The federal government will have to defend its use of the Emergencies Act in court after two civil-liberties groups asserted in legal challenges that invoking the act against anti-mandate protesters was unlawful. Alberta Premier Jason Kenney announced on Wednesday that his government will file its own court challenge.
In separate court actions, the Canadian Constitution Foundation and the Canadian Civil Liberties Association (CCLA) are asking for a hearing in Federal Court. Both say they will continue their challenges despite Prime Minister Justin Trudeau’s announcement on Wednesday that the government is ending its declaration of an emergency.
“It is vitally important that the courts address the legal issues raised by this public-order emergency prior to the next time the Emergencies Act is used,” said Sujit Choudhry, co-counsel with Janani Shanmuganathan, representing the Calgary-based foundation, a non-partisan group.
The groups contend there was no emergency as defined in the 1988 law – no “threat to the security of Canada.” They say the law was designed as a last resort, and that existing laws were sufficient to address the border blockades in several provinces and the Ottawa protests that filled downtown streets for nearly three weeks with exhaust-spewing, horn-blowing diesel trucks. They also say the measures violated constitutional rights such as freedom of assembly.
The legal actions would not challenge the constitutionality of the act; they are applications for a court review of cabinet’s decision to invoke it. To justify its decision, the government will need to provide, for the first time, a publicly accessible record of the evidence it used – unless it claims privilege because of cabinet secrecy or for national-security reasons. Such a claim could bog the case down in procedural issues.
A spokesperson for Justice Minister David Lametti did not respond to a question from The Globe and Mail on Wednesday about whether the government would attempt to declare certain information privileged. Mr. Trudeau said invoking the act was the “responsible and necessary thing to do” and was compliant with Charter rights, but that existing laws are now sufficient to keep people safe.
Mr. Kenney called the use of the act unjustified and disproportionate, and said it will not pass “the test of our courts or of history.”
In interviews, the civil-liberties groups said use of the emergency law sets a dangerous precedent.
“The right to protest is extremely important for … people who want to oppose government on all sorts of issues, including racial injustice and climate change,” Indigenous land rights, and workers’ rights, said Noa Mendelsohn Aviv, the Toronto-based CCLA’s executive director and general counsel.
The government declared a public-order emergency on Feb. 15, citing continuing blockades, threats to use force to maintain the blockades, harm to the economy, harm to relationships with the United States and other trading partners, breakdowns in supply chains for essential goods and services, and potential for an increase in unrest and violence.
The Emergencies Act replaced the 1914 War Measures Act, which provided the federal government nearly limitless powers. Cabinet could proclaim war, invasion or insurrection, and establish any rules it believed necessary to maintain security, peace and order. When the Canadian Bill of Rights was adopted in 1960, the War Measures Act was amended to provide that anything done under the act would not violate the new rights bill.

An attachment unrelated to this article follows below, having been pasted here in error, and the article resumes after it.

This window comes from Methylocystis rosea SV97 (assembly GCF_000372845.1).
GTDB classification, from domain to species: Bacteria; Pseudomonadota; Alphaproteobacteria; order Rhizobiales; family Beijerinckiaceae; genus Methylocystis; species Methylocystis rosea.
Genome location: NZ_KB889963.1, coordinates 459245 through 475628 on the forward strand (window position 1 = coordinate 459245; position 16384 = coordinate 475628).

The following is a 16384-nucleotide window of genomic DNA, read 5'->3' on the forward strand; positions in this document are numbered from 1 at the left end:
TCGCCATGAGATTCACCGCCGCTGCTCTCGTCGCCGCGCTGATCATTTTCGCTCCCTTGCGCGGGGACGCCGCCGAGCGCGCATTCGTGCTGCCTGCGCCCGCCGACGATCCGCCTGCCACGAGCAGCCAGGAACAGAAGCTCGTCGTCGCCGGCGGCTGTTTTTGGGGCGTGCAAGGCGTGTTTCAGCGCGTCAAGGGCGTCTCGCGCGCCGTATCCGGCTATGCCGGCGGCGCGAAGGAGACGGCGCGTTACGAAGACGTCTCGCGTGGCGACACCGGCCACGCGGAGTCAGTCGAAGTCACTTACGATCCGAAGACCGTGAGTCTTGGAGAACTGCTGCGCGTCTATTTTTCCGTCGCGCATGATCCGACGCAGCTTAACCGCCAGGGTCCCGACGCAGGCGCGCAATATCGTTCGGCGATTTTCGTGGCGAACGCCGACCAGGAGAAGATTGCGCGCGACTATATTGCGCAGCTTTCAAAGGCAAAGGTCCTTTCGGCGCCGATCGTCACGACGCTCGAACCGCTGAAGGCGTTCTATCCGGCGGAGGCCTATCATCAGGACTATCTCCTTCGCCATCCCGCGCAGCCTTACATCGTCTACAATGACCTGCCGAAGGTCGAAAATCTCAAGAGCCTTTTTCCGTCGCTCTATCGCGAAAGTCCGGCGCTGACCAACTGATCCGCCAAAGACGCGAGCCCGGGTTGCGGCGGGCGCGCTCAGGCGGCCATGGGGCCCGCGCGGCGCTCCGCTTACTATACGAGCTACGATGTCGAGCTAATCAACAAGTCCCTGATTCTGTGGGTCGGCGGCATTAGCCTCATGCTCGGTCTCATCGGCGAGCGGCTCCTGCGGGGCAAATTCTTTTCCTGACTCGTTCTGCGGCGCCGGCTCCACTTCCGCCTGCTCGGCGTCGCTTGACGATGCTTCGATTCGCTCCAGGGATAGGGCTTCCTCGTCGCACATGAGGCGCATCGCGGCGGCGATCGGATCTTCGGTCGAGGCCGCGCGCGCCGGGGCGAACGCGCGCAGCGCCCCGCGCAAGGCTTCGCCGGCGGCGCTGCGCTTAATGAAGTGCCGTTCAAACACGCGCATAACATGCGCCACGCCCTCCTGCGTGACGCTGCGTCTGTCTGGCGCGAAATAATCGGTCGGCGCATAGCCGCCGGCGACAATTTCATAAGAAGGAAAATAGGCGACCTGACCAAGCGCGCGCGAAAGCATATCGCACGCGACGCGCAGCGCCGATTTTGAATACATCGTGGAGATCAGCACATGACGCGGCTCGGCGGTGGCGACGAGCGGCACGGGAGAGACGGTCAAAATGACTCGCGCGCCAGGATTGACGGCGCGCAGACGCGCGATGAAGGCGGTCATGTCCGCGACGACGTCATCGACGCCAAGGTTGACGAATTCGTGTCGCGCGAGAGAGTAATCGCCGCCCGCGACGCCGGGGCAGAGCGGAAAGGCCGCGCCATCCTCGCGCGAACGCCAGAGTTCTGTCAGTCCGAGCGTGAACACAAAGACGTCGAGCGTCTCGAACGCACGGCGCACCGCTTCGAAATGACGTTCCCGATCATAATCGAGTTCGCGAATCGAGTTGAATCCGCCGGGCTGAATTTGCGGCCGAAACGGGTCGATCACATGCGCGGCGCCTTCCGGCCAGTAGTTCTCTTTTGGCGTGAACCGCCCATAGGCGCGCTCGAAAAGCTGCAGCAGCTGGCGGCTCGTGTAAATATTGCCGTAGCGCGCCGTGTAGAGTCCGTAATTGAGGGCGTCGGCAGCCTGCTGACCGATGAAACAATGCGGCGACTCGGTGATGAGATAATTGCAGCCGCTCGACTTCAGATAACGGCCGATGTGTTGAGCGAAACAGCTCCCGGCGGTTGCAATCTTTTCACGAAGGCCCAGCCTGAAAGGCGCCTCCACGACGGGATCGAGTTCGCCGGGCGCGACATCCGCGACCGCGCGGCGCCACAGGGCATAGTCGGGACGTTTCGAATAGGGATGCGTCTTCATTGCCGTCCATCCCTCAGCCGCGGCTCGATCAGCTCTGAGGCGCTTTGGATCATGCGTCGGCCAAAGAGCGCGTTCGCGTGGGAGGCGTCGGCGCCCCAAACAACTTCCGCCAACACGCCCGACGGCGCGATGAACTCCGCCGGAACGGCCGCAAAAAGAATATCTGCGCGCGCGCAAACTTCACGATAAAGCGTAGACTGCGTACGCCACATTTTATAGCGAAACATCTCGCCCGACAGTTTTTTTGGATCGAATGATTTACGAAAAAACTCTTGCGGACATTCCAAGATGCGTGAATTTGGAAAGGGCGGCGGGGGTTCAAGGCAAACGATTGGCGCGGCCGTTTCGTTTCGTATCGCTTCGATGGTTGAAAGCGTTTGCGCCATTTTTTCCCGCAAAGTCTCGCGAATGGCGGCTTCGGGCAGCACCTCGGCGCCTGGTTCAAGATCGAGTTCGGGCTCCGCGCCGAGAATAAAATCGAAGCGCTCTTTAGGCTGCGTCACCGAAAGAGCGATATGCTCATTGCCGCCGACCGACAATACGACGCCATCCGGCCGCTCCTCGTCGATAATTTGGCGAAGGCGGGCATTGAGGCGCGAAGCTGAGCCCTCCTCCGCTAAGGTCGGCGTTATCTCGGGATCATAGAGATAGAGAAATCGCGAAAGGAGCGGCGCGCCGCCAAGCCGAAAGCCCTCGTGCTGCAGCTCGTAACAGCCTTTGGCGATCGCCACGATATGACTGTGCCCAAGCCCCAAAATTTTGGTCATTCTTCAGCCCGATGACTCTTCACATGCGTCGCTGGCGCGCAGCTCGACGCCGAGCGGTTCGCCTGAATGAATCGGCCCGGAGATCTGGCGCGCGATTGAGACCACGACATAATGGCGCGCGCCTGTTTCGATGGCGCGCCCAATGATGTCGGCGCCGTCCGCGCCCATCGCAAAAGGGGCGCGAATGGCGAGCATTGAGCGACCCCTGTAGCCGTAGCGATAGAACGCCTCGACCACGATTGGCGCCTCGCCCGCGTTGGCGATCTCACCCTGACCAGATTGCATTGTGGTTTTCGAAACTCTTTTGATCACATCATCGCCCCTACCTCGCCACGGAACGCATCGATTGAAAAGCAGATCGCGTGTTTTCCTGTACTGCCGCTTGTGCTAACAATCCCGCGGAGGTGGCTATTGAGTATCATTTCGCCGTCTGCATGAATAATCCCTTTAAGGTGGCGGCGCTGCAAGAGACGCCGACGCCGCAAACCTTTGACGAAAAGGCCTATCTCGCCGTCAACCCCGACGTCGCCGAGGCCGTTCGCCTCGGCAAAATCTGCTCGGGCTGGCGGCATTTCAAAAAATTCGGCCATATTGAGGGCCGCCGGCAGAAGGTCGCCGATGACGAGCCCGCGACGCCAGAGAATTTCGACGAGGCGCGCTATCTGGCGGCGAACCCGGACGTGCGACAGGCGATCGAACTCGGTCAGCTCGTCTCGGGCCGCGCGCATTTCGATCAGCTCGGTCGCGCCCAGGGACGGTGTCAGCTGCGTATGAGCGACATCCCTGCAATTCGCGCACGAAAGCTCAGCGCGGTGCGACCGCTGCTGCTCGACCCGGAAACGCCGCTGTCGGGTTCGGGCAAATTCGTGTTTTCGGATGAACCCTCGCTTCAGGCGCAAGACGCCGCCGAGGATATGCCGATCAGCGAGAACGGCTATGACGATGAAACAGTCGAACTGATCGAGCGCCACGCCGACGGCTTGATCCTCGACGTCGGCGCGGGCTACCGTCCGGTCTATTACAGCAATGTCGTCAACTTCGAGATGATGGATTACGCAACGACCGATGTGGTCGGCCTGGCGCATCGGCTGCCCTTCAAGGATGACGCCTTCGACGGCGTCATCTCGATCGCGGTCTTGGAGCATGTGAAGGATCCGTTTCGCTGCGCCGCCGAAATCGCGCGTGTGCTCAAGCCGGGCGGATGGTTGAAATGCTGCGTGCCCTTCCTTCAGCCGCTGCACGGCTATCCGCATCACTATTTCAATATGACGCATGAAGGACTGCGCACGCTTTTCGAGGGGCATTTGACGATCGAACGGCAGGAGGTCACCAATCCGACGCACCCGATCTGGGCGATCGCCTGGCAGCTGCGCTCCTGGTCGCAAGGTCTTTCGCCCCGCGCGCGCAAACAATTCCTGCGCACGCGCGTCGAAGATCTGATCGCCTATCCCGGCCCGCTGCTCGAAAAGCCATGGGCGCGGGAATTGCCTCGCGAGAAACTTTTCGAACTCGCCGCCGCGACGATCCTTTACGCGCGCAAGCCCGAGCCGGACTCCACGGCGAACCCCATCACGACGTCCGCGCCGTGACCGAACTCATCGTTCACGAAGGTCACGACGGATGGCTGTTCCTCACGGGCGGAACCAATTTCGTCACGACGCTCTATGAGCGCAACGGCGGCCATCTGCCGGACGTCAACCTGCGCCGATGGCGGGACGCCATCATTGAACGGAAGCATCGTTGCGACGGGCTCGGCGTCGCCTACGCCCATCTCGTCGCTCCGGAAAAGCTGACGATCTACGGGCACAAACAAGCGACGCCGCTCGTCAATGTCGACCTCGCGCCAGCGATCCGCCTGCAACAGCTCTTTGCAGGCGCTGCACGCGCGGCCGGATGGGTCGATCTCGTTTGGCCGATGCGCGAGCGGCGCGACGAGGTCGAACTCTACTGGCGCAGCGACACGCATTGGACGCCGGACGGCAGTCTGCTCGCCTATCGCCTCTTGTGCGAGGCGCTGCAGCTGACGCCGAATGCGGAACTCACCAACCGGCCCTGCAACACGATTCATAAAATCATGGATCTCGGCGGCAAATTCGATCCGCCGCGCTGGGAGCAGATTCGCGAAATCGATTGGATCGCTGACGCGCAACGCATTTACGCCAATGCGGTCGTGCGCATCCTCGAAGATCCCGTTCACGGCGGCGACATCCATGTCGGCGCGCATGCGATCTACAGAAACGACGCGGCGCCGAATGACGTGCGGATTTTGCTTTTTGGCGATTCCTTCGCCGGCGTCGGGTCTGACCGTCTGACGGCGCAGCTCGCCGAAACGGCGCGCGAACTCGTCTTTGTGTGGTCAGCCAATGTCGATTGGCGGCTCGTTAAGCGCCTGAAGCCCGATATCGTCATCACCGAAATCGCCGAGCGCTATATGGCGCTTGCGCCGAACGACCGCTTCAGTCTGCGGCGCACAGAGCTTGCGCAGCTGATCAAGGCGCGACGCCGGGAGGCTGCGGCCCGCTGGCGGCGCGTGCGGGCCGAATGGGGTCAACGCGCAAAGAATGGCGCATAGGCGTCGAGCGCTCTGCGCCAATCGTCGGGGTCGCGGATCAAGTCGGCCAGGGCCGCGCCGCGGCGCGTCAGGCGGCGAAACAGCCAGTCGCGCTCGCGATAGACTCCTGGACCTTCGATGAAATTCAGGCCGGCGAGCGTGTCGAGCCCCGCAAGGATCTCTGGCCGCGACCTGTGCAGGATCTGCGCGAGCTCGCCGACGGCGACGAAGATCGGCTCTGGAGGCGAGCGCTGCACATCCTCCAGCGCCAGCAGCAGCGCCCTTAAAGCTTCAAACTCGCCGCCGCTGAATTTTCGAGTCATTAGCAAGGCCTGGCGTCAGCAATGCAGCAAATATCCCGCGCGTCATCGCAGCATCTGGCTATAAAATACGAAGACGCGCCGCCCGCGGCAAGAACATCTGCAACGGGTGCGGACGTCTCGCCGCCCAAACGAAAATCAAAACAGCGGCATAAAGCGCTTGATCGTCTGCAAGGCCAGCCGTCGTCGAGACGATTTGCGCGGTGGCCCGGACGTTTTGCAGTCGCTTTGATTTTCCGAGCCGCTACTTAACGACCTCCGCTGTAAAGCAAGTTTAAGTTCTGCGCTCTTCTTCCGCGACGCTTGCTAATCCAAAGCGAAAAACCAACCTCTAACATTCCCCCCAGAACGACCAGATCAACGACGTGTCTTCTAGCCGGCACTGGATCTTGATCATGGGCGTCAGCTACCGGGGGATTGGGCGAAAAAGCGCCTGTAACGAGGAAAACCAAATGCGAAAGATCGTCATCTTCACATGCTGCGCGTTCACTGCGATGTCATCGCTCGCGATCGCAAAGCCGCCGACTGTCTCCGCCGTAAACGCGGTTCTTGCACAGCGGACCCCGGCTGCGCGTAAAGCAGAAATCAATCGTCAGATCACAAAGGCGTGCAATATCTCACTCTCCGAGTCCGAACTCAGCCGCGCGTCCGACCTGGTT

The act was used during a 1970 crisis involving terrorism by Quebec separatists. It was used to intern thousands of Japanese-Canadians during the Second World War, and to deport thousands after the war. It was also used to declare membership in the Communist Party illegal.
“In direct response to this history, the Emergencies Act sets out a carefully crafted and demanding set of legally binding conditions that must be satisfied before it may be triggered, to ensure that it is used only as an absolute last resort, and for not a moment longer than necessary,” the foundation said in its court filing late Tuesday.
The Emergencies Act provides that Charter rights still apply during an emergency. It also provides for greater transparency, including Parliamentary review and an obligation to consult with the provinces before imposing it.
But its powers are still broad, authorizing cabinet to establish new crimes and punishments without a vote in Parliament. And the Liberal cabinet did just that, creating a new offence of participating in a public assembly that may lead to a breach of the peace, or travelling to such an assembly. The maximum punishment is five years in jail or a fine of $5,000. It also required financial institutions to freeze accounts of persons engaging in activity prohibited under the declaration, and to report account-holders to the RCMP and Canadian Security Intelligence Service. And it allowed towing companies to be ordered to remove trucks from protest sites.
With no requirement that a judge authorize the reporting of account-holders to police, the process violates the Charter right to be free from an unreasonable search, the civil-liberties groups say in their legal challenges. And the prohibitions on protest violate freedom of expression, association and assembly, the groups say.
The Emergencies Act spells out that its use is limited to circumstances that “cannot be effectively dealt with under any other law of Canada.”
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